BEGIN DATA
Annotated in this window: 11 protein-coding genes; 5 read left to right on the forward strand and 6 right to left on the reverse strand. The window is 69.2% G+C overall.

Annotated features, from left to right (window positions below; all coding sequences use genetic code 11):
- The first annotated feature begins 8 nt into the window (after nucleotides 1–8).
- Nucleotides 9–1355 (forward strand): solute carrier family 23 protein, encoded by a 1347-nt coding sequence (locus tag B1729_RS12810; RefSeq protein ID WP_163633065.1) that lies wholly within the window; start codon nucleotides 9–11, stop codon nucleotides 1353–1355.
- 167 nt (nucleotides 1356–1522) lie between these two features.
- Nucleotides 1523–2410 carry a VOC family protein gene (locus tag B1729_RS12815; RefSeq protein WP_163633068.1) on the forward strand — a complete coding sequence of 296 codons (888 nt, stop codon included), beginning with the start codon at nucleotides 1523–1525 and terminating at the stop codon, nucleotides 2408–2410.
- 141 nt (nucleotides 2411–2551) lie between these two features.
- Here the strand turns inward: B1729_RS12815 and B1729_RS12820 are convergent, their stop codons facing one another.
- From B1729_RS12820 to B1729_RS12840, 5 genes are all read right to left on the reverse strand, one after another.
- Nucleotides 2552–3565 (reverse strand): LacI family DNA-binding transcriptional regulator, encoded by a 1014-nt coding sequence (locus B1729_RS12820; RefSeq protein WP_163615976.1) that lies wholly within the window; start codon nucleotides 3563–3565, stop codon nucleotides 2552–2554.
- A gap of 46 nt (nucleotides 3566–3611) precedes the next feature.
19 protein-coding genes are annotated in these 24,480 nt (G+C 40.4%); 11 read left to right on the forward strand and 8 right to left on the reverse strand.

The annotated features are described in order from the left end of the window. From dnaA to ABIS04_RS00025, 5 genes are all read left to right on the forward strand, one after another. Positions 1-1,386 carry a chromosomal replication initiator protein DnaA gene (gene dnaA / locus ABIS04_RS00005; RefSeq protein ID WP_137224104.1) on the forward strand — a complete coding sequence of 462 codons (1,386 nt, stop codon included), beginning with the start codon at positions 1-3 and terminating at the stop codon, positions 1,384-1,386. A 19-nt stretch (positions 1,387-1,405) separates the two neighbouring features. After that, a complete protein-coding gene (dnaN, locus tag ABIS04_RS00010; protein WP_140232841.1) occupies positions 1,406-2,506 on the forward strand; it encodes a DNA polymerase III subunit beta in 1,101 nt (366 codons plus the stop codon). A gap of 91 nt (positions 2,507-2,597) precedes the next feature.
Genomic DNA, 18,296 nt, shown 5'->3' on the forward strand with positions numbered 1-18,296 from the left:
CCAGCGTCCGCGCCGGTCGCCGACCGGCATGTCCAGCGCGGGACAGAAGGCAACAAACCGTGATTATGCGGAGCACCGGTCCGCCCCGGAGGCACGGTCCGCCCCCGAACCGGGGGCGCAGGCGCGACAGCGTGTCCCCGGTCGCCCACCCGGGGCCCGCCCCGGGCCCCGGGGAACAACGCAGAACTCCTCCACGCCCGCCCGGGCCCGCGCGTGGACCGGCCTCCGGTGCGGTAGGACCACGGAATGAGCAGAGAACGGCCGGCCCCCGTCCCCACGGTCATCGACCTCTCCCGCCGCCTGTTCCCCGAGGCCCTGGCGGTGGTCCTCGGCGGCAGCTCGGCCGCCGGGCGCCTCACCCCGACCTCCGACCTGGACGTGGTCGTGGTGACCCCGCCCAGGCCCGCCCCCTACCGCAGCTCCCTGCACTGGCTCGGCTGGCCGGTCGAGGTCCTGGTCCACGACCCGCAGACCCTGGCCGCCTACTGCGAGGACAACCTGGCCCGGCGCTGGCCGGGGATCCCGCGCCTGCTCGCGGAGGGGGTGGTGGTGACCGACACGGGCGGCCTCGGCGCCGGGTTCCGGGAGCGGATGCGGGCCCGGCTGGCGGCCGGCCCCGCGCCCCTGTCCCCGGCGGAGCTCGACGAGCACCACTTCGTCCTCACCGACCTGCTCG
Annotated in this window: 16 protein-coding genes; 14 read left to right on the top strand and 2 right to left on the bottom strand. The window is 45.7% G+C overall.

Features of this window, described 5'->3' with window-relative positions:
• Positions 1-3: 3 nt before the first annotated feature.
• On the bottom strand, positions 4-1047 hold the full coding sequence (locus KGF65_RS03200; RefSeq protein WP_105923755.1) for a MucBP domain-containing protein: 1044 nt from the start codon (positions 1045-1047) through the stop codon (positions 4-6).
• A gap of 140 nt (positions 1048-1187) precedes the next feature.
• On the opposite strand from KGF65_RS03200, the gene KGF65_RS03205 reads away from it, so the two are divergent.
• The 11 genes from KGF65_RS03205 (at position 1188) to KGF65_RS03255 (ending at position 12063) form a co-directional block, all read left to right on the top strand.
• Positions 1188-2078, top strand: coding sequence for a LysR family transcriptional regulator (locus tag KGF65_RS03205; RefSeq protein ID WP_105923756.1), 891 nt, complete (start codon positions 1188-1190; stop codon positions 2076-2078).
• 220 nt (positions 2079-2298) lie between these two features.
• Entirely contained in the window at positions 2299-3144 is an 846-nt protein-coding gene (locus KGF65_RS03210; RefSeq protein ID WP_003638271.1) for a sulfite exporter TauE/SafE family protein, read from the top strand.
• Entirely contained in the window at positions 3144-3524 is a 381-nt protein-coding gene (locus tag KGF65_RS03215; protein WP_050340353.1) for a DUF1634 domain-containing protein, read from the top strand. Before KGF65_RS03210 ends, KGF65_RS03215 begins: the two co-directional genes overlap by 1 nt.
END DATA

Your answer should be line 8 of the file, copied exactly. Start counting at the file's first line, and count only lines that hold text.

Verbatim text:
- Here the strand turns inward: B1729_RS12815 and B1729_RS12820 are convergent, their stop codons facing one another.